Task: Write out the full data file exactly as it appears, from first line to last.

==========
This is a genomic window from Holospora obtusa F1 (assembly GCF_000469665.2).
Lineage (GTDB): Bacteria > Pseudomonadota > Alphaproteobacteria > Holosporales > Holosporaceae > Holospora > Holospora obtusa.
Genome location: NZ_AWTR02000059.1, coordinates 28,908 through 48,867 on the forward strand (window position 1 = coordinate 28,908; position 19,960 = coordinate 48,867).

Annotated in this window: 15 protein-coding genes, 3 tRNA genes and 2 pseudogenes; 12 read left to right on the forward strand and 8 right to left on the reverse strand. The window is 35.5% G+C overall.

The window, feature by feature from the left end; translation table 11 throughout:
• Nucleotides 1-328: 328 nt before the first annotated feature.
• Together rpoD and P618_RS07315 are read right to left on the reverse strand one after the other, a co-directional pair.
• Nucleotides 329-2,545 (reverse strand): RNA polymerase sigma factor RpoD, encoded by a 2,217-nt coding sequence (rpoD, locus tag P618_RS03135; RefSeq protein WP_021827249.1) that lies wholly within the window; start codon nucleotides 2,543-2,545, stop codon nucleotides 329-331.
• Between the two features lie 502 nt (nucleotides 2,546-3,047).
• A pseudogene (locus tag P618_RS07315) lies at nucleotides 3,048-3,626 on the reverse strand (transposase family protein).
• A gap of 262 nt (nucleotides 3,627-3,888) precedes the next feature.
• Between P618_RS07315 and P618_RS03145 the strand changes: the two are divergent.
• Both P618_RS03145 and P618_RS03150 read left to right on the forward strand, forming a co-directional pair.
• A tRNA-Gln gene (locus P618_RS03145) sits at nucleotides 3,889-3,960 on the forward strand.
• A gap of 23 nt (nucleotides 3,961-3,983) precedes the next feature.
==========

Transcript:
This is a genomic window from Holospora obtusa F1 (assembly GCF_000469665.2).
Lineage (GTDB): Bacteria > Pseudomonadota > Alphaproteobacteria > Holosporales > Holosporaceae > Holospora > Holospora obtusa.
Genome location: NZ_AWTR02000059.1, coordinates 28,908 through 48,867 on the forward strand (window position 1 = coordinate 28,908; position 19,960 = coordinate 48,867).

Annotated in this window: 15 protein-coding genes, 3 tRNA genes and 2 pseudogenes; 12 read left to right on the forward strand and 8 right to left on the reverse strand. The window is 35.5% G+C overall.

The window, feature by feature from the left end; translation table 11 throughout:
• Nucleotides 1-328: 328 nt before the first annotated feature.
• Together rpoD and P618_RS07315 are read right to left on the reverse strand one after the other, a co-directional pair.
• Nucleotides 329-2,545 (reverse strand): RNA polymerase sigma factor RpoD, encoded by a 2,217-nt coding sequence (rpoD, locus tag P618_RS03135; RefSeq protein WP_021827249.1) that lies wholly within the window; start codon nucleotides 2,543-2,545, stop codon nucleotides 329-331.
• Between the two features lie 502 nt (nucleotides 2,546-3,047).
• A pseudogene (locus tag P618_RS07315) lies at nucleotides 3,048-3,626 on the reverse strand (transposase family protein).
• A gap of 262 nt (nucleotides 3,627-3,888) precedes the next feature.
• Between P618_RS07315 and P618_RS03145 the strand changes: the two are divergent.
• Both P618_RS03145 and P618_RS03150 read left to right on the forward strand, forming a co-directional pair.
• A tRNA-Gln gene (locus P618_RS03145) sits at nucleotides 3,889-3,960 on the forward strand.
• A gap of 23 nt (nucleotides 3,961-3,983) precedes the next feature.